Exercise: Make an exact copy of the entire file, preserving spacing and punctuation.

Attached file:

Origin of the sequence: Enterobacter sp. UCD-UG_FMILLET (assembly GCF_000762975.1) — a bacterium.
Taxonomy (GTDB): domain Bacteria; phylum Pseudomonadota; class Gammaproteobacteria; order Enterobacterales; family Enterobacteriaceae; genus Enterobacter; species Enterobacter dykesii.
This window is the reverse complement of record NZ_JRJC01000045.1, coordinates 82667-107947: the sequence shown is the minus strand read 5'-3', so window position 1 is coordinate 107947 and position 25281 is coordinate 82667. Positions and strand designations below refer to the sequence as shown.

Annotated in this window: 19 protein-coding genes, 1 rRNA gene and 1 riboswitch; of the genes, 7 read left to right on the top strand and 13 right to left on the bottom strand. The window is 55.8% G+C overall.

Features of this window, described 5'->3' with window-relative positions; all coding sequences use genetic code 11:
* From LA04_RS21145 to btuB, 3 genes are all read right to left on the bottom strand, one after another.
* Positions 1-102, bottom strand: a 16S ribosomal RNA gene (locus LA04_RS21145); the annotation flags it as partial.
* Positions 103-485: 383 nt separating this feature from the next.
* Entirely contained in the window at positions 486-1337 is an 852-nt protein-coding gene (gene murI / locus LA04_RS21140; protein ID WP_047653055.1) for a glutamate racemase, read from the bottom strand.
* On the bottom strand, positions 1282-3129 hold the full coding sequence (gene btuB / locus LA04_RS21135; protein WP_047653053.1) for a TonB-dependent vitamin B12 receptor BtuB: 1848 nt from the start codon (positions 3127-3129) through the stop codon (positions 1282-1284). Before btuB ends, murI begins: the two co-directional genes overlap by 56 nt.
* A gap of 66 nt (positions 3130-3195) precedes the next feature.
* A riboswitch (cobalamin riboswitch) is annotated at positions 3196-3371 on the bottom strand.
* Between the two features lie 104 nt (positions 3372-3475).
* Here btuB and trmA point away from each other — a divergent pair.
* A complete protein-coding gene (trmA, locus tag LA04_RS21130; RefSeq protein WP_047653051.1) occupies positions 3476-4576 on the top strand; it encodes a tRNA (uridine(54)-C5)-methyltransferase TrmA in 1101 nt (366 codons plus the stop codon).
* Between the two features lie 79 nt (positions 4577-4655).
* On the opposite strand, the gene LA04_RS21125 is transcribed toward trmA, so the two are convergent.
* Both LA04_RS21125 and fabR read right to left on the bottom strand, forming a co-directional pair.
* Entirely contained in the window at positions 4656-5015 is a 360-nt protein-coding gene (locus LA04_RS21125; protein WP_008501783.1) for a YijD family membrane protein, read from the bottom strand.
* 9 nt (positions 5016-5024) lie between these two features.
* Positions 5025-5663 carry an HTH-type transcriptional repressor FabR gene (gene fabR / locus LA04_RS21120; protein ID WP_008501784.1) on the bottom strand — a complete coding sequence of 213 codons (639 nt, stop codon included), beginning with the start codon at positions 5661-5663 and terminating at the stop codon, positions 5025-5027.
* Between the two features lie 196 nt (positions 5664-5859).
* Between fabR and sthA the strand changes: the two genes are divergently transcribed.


Origin of the sequence: Enterobacter sp. UCD-UG_FMILLET (assembly GCF_000762975.1) — a bacterium.
Taxonomy (GTDB): domain Bacteria; phylum Pseudomonadota; class Gammaproteobacteria; order Enterobacterales; family Enterobacteriaceae; genus Enterobacter; species Enterobacter dykesii.
This window is the reverse complement of record NZ_JRJC01000045.1, coordinates 82667-107947: the sequence shown is the minus strand read 5'-3', so window position 1 is coordinate 107947 and position 25281 is coordinate 82667. Positions and strand designations below refer to the sequence as shown.

Annotated in this window: 19 protein-coding genes, 1 rRNA gene and 1 riboswitch; of the genes, 7 read left to right on the top strand and 13 right to left on the bottom strand. The window is 55.8% G+C overall.

Features of this window, described 5'->3' with window-relative positions; all coding sequences use genetic code 11:
* From LA04_RS21145 to btuB, 3 genes are all read right to left on the bottom strand, one after another.
* Positions 1-102, bottom strand: a 16S ribosomal RNA gene (locus LA04_RS21145); the annotation flags it as partial.
* Positions 103-485: 383 nt separating this feature from the next.
* Entirely contained in the window at positions 486-1337 is an 852-nt protein-coding gene (gene murI / locus LA04_RS21140; protein ID WP_047653055.1) for a glutamate racemase, read from the bottom strand.
* On the bottom strand, positions 1282-3129 hold the full coding sequence (gene btuB / locus LA04_RS21135; protein WP_047653053.1) for a TonB-dependent vitamin B12 receptor BtuB: 1848 nt from the start codon (positions 3127-3129) through the stop codon (positions 1282-1284). Before btuB ends, murI begins: the two co-directional genes overlap by 56 nt.
* A gap of 66 nt (positions 3130-3195) precedes the next feature.
* A riboswitch (cobalamin riboswitch) is annotated at positions 3196-3371 on the bottom strand.
* Between the two features lie 104 nt (positions 3372-3475).
* Here btuB and trmA point away from each other — a divergent pair.
* A complete protein-coding gene (trmA, locus tag LA04_RS21130; RefSeq protein WP_047653051.1) occupies positions 3476-4576 on the top strand; it encodes a tRNA (uridine(54)-C5)-methyltransferase TrmA in 1101 nt (366 codons plus the stop codon).
* Between the two features lie 79 nt (positions 4577-4655).
* On the opposite strand, the gene LA04_RS21125 is transcribed toward trmA, so the two are convergent.
* Both LA04_RS21125 and fabR read right to left on the bottom strand, forming a co-directional pair.
* Entirely contained in the window at positions 4656-5015 is a 360-nt protein-coding gene (locus LA04_RS21125; protein WP_008501783.1) for a YijD family membrane protein, read from the bottom strand.
* 9 nt (positions 5016-5024) lie between these two features.
* Positions 5025-5663 carry an HTH-type transcriptional repressor FabR gene (gene fabR / locus LA04_RS21120; protein ID WP_008501784.1) on the bottom strand — a complete coding sequence of 213 codons (639 nt, stop codon included), beginning with the start codon at positions 5661-5663 and terminating at the stop codon, positions 5025-5027.
* Between the two features lie 196 nt (positions 5664-5859).
* Between fabR and sthA the strand changes: the two genes are divergently transcribed.